- While the writers may have known that a torus is one of the contenders for the shape of the universe, Homer certainly didn't know that when he told Stephen Hawking about his theory of a doughnut-shaped universe.
- In "Two Bad Neighbors" (first aired January 14, 1996), Homer pranks George H. W. Bush with cardboard cut-outs of "George Bush Jr. and Jeb Bush". According to the DVD commentary, the writers (and the 1996 audience) had no idea that George Bush, Sr. actually did have a son who shared his name and thought it was just Homer being an idiot as usual. Four years later, and suddenly it's like Homer knew all along.
- Abe Simpson once recalls his father talking about America being the greatest thing since sliced bread. He then says that sliced bread had been invented the previous winter. It was just meant as an old fart joke, but given that he served in WWII and wikipedia:Sliced bread#History the first automatic bread-slicing machine was invented in 1928, the writers were surprisingly accurate with this one.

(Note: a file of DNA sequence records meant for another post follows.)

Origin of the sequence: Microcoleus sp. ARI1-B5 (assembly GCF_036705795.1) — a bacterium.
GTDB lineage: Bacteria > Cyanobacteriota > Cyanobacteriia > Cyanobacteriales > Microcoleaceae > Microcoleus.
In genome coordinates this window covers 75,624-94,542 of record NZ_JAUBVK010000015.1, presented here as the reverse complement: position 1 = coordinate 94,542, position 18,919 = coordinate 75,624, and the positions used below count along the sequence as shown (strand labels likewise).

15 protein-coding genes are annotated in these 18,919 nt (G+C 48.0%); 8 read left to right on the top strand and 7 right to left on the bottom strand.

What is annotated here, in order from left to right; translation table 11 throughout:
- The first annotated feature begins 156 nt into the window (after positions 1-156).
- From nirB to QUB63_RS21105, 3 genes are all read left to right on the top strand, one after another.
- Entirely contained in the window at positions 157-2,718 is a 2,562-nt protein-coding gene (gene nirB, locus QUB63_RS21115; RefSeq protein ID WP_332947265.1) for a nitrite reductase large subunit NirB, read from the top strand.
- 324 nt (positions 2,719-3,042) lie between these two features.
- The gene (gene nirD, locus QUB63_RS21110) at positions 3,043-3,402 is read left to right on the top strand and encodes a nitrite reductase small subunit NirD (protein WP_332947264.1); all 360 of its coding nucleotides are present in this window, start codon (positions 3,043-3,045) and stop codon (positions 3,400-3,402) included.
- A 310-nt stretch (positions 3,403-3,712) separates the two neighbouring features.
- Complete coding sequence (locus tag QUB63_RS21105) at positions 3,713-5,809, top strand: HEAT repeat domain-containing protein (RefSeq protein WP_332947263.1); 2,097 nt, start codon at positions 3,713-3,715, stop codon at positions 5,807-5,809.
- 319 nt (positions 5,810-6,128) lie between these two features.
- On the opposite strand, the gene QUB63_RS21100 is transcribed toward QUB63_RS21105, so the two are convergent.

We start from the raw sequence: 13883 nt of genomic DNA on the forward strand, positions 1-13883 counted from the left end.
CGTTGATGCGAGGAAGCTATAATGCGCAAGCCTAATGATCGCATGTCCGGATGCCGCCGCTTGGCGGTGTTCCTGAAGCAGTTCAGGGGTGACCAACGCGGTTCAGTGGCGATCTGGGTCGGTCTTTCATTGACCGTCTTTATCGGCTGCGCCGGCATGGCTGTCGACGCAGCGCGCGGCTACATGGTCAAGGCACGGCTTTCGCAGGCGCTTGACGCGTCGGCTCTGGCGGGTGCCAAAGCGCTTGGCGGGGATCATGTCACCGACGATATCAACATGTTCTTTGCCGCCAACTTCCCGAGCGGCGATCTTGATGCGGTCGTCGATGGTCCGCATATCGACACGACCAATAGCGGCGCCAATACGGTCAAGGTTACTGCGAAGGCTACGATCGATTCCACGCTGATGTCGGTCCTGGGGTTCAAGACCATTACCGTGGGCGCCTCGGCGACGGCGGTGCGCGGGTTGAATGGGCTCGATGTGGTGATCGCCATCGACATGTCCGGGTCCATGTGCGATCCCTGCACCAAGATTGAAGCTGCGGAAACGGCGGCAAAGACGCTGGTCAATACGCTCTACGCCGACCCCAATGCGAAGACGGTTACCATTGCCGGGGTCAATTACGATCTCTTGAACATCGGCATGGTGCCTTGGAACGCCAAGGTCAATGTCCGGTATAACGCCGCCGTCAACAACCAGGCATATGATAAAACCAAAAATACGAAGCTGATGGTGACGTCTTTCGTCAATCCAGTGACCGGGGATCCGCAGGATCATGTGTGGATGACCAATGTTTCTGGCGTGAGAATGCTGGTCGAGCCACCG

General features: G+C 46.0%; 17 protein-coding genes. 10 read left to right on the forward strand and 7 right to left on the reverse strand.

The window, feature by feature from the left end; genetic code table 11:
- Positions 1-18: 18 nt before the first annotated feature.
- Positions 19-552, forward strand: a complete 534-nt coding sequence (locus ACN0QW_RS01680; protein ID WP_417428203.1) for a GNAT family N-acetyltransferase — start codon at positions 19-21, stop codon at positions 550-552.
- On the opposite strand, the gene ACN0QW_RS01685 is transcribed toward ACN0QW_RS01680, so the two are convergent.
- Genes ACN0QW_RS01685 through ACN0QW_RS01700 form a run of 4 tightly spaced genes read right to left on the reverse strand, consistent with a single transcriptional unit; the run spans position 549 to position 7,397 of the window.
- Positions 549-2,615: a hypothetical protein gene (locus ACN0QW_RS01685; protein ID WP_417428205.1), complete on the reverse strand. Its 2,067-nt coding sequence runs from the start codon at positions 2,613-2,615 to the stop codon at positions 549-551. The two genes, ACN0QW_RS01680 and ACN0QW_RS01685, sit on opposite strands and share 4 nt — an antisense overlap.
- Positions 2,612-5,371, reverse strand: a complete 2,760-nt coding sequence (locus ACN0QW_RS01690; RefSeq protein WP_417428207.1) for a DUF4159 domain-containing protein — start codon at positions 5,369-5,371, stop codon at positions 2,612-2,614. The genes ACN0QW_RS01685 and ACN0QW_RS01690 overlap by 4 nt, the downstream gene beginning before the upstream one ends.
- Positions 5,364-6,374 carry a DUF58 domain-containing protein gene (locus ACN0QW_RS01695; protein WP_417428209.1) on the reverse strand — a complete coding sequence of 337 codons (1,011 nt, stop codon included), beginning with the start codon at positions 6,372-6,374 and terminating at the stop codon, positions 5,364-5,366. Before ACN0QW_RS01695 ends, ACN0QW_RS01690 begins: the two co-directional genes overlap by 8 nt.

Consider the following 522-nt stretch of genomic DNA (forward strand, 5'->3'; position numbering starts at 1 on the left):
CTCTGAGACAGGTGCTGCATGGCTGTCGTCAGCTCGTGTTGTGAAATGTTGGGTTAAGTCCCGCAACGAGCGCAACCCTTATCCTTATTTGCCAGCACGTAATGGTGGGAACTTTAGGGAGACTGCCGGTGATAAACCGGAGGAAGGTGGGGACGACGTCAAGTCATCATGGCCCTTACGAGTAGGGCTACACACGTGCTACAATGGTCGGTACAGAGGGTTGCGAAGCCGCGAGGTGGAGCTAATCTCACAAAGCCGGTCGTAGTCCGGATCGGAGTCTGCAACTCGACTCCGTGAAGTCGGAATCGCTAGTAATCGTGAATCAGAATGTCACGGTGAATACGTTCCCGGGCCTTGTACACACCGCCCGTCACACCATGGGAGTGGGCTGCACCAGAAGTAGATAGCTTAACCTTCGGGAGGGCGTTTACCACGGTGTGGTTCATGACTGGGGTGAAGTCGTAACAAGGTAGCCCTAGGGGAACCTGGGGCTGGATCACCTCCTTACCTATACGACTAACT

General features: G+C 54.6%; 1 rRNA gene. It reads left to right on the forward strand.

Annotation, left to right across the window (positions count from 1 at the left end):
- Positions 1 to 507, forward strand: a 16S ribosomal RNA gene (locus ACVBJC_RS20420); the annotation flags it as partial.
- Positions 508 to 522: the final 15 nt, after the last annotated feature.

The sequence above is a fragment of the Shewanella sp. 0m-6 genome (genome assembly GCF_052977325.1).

- Dolphins are frequently given an Alternative Character Interpretation as violent, venal and murderous animals, unlike their "actual" gentle and caring personality. As anyone who has studied dolphin behavior can tell you, this interpretation is truer than you might believe. It's not clear which, if any, writers knew this when they used it.
- The Simpsons did this in "Treehouse of Horror XI".
- The Pet Professional also did this.
- As did The Adventures of Dr. McNinja.
- Mystery Science Theater 3000 also plays on this, as dolphins attack the Satellite of Love with interplanetary dolphin warships.
- King of the Hill did it with Hank getting raped by the dolphin at the La Grunta resort.
- It's worth noting that the Dolfury from Mortasheen is almost definitely not a case of this. The setting and monsters are created by a biology enthusiast fascinated with the so-called "dark side" of nature, and who often seems to hold "cutesy critters" like dolphins in open contempt. The chances that he didn't know that making his dolphin-derived monsters violent sadists who are popularly (and not necessarily incorrectly) regarded as one of the only monsters that are genuinely evil was Truth in Television to some degree closely approaches zero.